I’m just old enough to remember the 1977 science fiction movie "Close Encounters of the Third Kind". In the film, an Indiana man’s life changes after he has an encounter with aliens in an unidentified flying object. When I think about the awful problems that often ensue when people embark on the payday loan "trip", I’m reminded of the title of that film, and about how very important it is for people to have encounters of the right kind in order to get help with their debt situation.
- More and more middle class families have been so stretched financially that they have been caught in the high-interest payday loan cycle. And that cycle can truly turn vicious. The state of Indiana has rules designed to prevent people from getting into deep trouble through payday borrowing:
- The maximum loan amount is the greater of $550 or 20% of the borrower’s monthly gross income.
- The maximum finance charge for a 14-day loan is 15% (10% if the loan is more than $401).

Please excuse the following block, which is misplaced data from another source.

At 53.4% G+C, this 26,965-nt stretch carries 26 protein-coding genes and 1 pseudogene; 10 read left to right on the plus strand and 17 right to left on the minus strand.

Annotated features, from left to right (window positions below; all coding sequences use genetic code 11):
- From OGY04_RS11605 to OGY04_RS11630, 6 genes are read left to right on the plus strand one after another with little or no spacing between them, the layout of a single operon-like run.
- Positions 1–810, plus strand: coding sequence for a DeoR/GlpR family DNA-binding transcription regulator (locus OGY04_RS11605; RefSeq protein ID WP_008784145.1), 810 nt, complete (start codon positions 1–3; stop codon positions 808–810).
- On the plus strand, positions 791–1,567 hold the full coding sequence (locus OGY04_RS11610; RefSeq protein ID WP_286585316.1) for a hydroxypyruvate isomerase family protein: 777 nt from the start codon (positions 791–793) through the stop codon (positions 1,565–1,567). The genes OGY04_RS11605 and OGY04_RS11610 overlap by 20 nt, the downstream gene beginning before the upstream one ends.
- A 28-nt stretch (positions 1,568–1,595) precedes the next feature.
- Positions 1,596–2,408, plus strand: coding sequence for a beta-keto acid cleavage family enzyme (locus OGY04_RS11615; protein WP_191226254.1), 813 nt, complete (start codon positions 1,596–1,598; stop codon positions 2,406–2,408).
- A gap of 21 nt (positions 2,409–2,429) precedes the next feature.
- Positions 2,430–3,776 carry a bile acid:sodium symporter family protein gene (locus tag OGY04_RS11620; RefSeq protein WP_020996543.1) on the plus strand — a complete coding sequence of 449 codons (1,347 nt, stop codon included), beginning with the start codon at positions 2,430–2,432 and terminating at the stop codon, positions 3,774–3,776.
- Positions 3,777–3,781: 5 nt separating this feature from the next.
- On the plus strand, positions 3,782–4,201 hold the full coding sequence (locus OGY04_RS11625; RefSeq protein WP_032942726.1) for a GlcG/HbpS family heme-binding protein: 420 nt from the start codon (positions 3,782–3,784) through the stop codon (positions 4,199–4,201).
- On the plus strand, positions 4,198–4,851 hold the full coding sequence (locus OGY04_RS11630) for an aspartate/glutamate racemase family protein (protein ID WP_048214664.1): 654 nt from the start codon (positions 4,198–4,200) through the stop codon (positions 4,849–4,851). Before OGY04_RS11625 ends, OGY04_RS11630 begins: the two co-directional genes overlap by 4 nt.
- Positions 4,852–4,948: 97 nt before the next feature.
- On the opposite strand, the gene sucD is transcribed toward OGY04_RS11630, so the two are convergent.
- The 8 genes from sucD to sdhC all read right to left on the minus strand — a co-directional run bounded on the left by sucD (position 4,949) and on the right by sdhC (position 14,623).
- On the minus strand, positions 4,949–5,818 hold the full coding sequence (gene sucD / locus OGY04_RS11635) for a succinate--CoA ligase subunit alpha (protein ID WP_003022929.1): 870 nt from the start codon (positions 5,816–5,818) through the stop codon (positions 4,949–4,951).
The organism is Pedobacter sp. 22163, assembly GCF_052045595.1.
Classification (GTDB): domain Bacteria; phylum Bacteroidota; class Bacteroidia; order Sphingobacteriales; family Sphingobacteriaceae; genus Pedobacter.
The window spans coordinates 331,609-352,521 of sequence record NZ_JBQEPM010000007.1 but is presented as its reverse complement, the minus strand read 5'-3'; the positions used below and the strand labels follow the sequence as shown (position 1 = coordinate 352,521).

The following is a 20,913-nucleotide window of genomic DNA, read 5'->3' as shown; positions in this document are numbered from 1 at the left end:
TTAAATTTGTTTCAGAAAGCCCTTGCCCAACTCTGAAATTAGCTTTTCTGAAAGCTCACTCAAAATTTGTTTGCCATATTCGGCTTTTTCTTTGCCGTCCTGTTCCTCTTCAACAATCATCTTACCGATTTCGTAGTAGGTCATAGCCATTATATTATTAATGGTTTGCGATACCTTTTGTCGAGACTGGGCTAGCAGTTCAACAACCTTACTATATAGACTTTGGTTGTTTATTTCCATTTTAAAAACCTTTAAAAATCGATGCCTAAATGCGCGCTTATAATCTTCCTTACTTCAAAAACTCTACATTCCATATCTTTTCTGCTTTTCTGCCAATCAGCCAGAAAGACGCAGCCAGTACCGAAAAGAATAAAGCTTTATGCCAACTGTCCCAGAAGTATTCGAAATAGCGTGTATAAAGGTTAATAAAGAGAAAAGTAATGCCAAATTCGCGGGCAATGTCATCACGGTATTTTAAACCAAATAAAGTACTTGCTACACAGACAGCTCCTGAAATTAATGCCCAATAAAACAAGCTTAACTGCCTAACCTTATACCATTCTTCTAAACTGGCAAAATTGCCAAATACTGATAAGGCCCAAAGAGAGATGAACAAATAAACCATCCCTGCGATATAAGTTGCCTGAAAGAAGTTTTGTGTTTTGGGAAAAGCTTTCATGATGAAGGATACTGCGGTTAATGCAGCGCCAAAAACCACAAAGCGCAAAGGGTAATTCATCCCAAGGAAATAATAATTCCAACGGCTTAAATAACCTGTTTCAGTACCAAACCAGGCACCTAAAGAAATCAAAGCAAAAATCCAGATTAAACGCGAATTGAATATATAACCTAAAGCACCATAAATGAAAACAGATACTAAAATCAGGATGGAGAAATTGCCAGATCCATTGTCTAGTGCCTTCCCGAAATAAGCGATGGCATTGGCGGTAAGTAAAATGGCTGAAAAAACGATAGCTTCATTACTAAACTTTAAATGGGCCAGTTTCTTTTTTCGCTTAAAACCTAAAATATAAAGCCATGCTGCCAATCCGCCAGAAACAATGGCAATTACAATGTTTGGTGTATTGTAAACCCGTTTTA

- Only one loan can be outstanding to a lender at one time, and two loans is the maximum that can be outstanding for any one borrower.
- There are no longer any "rollovers" permitted.
- After three consecutive loans, the lender must offer an extended payment plan, at no additional cost, of at least four equal installments.
Since each payday loan must be paid in a week or two, explains the website PaydayLoan Info.org, consumers may not realize just how costly the loans are. A typical payday loan is $300, most loans are for 14 days, and the average customer has eight to thirteen payday loans in one year. Using those numbers, the total repayment for the year would be $690, or a whopping annual interest rate of 260%!
As I’ve said in earlier blog posts (see "Payday Loans Pave The Way To Bankruptcy"), the next encounter for anyone who gets to the point of using payday loans just to keep everyday bills paid needs to be an encounter of the RIGHT kind – with a bankruptcy attorney. It’s best to get professional advice before things go from bad to worse to 260% interest – to bankruptcy!
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This post was written by Mark